Sisolak said the analysis indicated that a “complete overhaul” of the unemployment system was not feasible or practical and would exacerbate issues claimants are having now if executed immediately. The system already went dark for part of Saturday as programmers prepared it to administer several new federal unemployment benefit programs, including a program for independent contractors, freelancers, gig workers and others not covered by standard unemployment insurance.
DETR administrator Kimberly Gaa warned that additional closures would likely be needed in the near future to upgrade code necessary to handle the changes. She said DETR is “doing our very best to fast track the system” for processing those kinds of new unemployment insurance claims, but that a module to distribute the funds to gig workers would likely not be ready for applicants until sometime in early or mid May.
“Nevada has never managed disaster unemployment assistance, which is what this is modeled after, so we don't have a mechanism currently to do that,” she said. “So we're working as rapidly as we can to get the methodology in place.”
Sisolak also noted that past proposals to expand the capacity of the system — which was only equipped to field about 2,800 calls a week and struggled to handle call volumes while unemployment was at historic lows — “never got legislative support.” DETR officials told lawmakers last year that, largely because of cuts in federal funds provided to states to administer unemployment programs, the state’s unemployment insurance system was facing near-record low staffing and budget levels heading into the coming budget cycle.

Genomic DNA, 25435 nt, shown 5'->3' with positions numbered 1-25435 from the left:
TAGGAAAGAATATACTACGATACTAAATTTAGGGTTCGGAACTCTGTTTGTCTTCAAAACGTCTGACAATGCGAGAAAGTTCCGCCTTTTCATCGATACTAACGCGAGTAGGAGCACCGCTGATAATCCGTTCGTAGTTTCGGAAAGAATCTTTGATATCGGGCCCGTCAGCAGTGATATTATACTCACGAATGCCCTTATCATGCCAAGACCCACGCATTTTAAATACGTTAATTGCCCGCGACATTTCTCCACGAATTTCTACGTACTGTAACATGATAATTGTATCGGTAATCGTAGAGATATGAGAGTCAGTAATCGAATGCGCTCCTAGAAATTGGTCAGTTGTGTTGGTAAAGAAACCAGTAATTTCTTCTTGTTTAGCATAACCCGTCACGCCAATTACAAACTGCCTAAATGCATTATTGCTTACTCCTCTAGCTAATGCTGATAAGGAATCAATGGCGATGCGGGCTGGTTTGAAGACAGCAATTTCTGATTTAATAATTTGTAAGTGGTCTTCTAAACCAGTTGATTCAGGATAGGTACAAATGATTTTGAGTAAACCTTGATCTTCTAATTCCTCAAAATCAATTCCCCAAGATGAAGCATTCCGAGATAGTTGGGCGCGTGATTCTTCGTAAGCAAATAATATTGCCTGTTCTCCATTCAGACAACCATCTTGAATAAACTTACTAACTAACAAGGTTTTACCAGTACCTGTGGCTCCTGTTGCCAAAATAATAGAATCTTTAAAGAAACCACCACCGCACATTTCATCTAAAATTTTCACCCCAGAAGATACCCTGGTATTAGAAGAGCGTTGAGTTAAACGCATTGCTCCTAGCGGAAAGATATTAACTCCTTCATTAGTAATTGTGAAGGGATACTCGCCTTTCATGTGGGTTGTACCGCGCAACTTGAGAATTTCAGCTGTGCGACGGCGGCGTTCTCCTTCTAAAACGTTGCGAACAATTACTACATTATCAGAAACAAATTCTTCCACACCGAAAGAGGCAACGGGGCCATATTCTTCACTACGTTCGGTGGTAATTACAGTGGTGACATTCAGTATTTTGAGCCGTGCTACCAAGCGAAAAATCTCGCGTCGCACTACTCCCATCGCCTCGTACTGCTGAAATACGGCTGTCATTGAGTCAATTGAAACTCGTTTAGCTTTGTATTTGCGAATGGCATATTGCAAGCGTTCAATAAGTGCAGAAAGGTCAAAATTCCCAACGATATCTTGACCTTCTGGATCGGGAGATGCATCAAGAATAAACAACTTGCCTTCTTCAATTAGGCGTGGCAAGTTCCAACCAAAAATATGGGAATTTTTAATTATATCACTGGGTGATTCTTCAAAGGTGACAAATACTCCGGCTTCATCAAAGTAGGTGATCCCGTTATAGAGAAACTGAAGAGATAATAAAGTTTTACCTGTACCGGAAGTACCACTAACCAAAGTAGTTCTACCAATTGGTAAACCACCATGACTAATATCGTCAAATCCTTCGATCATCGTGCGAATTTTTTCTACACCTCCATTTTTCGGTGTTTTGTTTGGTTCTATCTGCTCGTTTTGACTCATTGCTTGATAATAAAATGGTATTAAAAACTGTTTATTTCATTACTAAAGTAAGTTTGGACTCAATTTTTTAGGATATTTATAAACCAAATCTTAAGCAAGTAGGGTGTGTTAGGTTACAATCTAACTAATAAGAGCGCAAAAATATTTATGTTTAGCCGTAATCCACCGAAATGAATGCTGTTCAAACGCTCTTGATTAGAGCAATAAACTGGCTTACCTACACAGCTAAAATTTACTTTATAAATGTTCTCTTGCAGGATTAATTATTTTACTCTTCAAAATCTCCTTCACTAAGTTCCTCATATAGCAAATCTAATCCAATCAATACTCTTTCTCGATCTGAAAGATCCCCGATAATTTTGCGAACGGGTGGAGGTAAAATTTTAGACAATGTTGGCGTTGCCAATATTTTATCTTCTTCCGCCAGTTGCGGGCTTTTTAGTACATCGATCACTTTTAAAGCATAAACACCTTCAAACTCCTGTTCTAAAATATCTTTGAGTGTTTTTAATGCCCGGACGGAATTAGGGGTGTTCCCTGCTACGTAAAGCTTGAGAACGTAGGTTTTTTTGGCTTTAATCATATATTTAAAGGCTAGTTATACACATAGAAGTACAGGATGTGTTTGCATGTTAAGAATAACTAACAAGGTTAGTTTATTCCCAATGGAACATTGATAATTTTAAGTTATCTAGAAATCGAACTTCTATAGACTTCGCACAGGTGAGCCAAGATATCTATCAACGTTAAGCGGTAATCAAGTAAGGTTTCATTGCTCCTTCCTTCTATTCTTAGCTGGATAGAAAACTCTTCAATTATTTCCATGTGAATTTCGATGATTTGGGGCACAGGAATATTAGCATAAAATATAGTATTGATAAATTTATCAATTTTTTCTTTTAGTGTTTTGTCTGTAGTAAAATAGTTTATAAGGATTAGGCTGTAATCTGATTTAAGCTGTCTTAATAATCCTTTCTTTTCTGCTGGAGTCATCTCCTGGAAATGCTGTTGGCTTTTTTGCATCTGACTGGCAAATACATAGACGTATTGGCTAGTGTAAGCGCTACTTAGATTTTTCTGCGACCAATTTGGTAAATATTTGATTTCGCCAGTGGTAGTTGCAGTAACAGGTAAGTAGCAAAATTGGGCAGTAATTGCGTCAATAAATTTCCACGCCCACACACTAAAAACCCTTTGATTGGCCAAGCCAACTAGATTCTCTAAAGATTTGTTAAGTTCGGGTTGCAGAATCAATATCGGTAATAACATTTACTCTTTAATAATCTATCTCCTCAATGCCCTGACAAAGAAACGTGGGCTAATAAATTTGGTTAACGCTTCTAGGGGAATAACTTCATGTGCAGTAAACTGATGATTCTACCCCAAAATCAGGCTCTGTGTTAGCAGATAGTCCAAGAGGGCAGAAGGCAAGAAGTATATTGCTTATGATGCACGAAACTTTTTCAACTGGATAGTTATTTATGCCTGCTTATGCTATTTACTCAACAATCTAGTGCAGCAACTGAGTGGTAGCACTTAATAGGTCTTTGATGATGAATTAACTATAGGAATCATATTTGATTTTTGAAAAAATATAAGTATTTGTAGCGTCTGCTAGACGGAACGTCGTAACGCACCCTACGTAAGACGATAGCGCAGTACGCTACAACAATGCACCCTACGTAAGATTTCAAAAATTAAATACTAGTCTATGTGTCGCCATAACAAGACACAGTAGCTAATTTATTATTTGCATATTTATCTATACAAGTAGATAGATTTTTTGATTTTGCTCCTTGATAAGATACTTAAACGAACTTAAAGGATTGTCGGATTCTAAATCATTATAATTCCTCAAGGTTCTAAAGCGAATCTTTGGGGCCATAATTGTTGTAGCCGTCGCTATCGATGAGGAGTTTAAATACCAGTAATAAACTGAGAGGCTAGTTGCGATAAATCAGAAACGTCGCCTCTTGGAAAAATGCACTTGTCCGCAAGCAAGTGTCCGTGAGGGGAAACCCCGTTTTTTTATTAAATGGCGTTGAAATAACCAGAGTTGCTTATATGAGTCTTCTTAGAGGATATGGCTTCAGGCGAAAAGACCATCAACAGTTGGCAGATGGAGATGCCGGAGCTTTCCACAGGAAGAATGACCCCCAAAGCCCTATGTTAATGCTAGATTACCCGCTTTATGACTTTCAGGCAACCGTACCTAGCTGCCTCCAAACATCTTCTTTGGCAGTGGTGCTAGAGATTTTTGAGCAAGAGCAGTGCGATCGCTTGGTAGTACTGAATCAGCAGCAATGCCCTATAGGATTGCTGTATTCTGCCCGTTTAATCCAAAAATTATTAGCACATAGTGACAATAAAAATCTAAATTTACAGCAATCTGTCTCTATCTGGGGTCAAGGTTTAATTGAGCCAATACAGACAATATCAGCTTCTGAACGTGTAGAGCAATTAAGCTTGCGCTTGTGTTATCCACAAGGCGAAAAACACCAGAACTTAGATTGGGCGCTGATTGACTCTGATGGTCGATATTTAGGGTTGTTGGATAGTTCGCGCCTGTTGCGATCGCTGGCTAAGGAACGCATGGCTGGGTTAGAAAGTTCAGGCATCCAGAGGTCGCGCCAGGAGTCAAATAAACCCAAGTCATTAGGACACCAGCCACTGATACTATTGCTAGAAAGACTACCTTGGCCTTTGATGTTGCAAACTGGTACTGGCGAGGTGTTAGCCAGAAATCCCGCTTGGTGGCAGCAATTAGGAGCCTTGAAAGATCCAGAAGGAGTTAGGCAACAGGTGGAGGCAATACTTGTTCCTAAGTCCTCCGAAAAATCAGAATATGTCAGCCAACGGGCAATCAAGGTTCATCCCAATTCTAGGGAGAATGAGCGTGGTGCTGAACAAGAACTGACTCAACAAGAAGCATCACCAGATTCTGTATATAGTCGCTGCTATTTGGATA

“I want to emphasize that we saw that there was a need for expanding and updating the system and staffing and unemployment, and it did not get through the Legislature,” Sisolak said. “We inherited the system as it exists.”
Shortly after the press conference, the governor added on Twitter that cuts to the system were “NOT the fault” of the Legislature, and was instead because of decreases in federal funding and an inability to use a penalties and interest budget account to backfill cuts in funding.